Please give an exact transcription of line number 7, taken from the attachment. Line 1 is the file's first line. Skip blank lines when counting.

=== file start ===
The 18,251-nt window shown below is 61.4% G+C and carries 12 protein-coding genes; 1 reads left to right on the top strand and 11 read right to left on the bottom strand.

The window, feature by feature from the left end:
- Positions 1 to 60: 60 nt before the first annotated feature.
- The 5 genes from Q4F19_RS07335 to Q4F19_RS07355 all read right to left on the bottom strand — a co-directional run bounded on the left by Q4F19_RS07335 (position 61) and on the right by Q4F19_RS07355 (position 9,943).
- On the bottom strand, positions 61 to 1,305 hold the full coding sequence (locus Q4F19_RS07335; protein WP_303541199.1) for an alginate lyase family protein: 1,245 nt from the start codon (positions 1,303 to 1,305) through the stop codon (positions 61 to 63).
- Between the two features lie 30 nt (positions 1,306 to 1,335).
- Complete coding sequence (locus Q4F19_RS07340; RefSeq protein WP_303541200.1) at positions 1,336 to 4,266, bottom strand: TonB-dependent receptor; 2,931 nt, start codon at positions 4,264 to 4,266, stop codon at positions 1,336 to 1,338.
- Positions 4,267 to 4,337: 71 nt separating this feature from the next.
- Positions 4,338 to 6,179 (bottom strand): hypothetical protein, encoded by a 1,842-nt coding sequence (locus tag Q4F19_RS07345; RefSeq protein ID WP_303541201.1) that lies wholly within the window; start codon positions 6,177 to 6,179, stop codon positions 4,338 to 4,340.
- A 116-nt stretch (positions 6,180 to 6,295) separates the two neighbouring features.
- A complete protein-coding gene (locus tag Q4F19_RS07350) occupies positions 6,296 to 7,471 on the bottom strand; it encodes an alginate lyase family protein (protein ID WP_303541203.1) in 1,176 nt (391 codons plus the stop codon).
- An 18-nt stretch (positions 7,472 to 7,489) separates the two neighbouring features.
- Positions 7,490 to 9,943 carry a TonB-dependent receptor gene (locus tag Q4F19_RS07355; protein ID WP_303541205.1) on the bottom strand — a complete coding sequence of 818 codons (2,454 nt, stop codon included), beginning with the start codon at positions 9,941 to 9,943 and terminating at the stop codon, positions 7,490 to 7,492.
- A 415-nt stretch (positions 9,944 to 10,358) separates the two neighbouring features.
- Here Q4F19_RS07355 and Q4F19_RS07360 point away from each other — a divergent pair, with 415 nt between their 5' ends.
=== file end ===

- Complete coding sequence (locus Q4F19_RS07340; RefSeq protein WP_303541200.1) at positions 1,336 to 4,266, bottom strand: TonB-dependent receptor; 2,931 nt, start codon at positions 4,264 to 4,266, stop codon at positions 1,336 to 1,338.